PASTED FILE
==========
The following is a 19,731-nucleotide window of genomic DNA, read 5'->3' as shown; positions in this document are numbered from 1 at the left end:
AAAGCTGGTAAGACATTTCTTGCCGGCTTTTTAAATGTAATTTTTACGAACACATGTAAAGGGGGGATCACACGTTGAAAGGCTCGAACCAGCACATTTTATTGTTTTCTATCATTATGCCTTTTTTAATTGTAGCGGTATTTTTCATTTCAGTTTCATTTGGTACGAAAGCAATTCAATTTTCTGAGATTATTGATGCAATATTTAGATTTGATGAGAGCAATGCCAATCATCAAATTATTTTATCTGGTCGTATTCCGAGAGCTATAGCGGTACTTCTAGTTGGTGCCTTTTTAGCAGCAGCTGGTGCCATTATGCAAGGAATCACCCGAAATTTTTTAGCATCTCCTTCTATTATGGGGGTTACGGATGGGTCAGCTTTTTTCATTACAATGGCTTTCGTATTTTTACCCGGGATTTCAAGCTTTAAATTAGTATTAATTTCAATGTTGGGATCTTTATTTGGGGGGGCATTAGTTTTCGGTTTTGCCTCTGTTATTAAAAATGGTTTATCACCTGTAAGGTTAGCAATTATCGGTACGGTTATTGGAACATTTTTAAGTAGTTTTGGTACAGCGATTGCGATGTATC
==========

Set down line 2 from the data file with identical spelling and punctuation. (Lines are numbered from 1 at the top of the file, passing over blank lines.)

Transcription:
AAAGCTGGTAAGACATTTCTTGCCGGCTTTTTAAATGTAATTTTTACGAACACATGTAAAGGGGGGATCACACGTTGAAAGGCTCGAACCAGCACATTTTATTGTTTTCTATCATTATGCCTTTTTTAATTGTAGCGGTATTTTTCATTTCAGTTTCATTTGGTACGAAAGCAATTCAATTTTCTGAGATTATTGATGCAATATTTAGATTTGATGAGAGCAATGCCAATCATCAAATTATTTTATCTGGTCGTATTCCGAGAGCTATAGCGGTACTTCTAGTTGGTGCCTTTTTAGCAGCAGCTGGTGCCATTATGCAAGGAATCACCCGAAATTTTTTAGCATCTCCTTCTATTATGGGGGTTACGGATGGGTCAGCTTTTTTCATTACAATGGCTTTCGTATTTTTACCCGGGATTTCAAGCTTTAAATTAGTATTAATTTCAATGTTGGGATCTTTATTTGGGGGGGCATTAGTTTTCGGTTTTGCCTCTGTTATTAAAAATGGTTTATCACCTGTAAGGTTAGCAATTATCGGTACGGTTATTGGAACATTTTTAAGTAGTTTTGGTACAGCGATTGCGATGTATC